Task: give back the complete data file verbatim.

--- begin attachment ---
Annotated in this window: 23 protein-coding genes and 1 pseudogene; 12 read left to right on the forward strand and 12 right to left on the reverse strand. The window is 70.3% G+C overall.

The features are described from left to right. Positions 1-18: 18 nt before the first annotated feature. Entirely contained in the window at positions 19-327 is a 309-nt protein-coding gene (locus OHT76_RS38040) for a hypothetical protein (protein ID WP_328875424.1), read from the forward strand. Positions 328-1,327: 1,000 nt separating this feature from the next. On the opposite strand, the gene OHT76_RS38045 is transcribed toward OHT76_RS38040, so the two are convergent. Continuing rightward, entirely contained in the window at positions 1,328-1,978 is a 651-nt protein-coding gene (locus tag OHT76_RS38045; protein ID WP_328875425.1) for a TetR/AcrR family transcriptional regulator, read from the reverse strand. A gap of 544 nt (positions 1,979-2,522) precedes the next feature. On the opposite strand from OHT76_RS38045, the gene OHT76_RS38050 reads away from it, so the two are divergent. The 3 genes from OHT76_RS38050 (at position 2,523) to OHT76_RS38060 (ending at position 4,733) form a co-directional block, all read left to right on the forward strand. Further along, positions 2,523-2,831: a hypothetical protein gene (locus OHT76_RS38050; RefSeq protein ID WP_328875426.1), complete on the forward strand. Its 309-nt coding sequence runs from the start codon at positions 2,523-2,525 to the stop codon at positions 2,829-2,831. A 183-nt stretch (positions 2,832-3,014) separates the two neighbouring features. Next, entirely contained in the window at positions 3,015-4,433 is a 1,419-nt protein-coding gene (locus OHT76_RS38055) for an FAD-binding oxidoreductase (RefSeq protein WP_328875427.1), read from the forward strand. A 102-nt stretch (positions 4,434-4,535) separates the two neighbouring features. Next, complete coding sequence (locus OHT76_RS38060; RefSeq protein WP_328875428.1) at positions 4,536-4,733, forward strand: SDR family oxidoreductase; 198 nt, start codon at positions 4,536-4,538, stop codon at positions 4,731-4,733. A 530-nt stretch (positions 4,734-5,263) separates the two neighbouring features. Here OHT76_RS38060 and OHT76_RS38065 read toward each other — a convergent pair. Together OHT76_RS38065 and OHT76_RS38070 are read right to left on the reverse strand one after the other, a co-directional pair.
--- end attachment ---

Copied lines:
Annotated in this window: 23 protein-coding genes and 1 pseudogene; 12 read left to right on the forward strand and 12 right to left on the reverse strand. The window is 70.3% G+C overall.

The features are described from left to right. Positions 1-18: 18 nt before the first annotated feature. Entirely contained in the window at positions 19-327 is a 309-nt protein-coding gene (locus OHT76_RS38040) for a hypothetical protein (protein ID WP_328875424.1), read from the forward strand. Positions 328-1,327: 1,000 nt separating this feature from the next. On the opposite strand, the gene OHT76_RS38045 is transcribed toward OHT76_RS38040, so the two are convergent. Continuing rightward, entirely contained in the window at positions 1,328-1,978 is a 651-nt protein-coding gene (locus tag OHT76_RS38045; protein ID WP_328875425.1) for a TetR/AcrR family transcriptional regulator, read from the reverse strand. A gap of 544 nt (positions 1,979-2,522) precedes the next feature. On the opposite strand from OHT76_RS38045, the gene OHT76_RS38050 reads away from it, so the two are divergent. The 3 genes from OHT76_RS38050 (at position 2,523) to OHT76_RS38060 (ending at position 4,733) form a co-directional block, all read left to right on the forward strand. Further along, positions 2,523-2,831: a hypothetical protein gene (locus OHT76_RS38050; RefSeq protein ID WP_328875426.1), complete on the forward strand. Its 309-nt coding sequence runs from the start codon at positions 2,523-2,525 to the stop codon at positions 2,829-2,831. A 183-nt stretch (positions 2,832-3,014) separates the two neighbouring features. Next, entirely contained in the window at positions 3,015-4,433 is a 1,419-nt protein-coding gene (locus OHT76_RS38055) for an FAD-binding oxidoreductase (RefSeq protein WP_328875427.1), read from the forward strand. A 102-nt stretch (positions 4,434-4,535) separates the two neighbouring features. Next, complete coding sequence (locus OHT76_RS38060; RefSeq protein WP_328875428.1) at positions 4,536-4,733, forward strand: SDR family oxidoreductase; 198 nt, start codon at positions 4,536-4,538, stop codon at positions 4,731-4,733. A 530-nt stretch (positions 4,734-5,263) separates the two neighbouring features. Here OHT76_RS38060 and OHT76_RS38065 read toward each other — a convergent pair. Together OHT76_RS38065 and OHT76_RS38070 are read right to left on the reverse strand one after the other, a co-directional pair.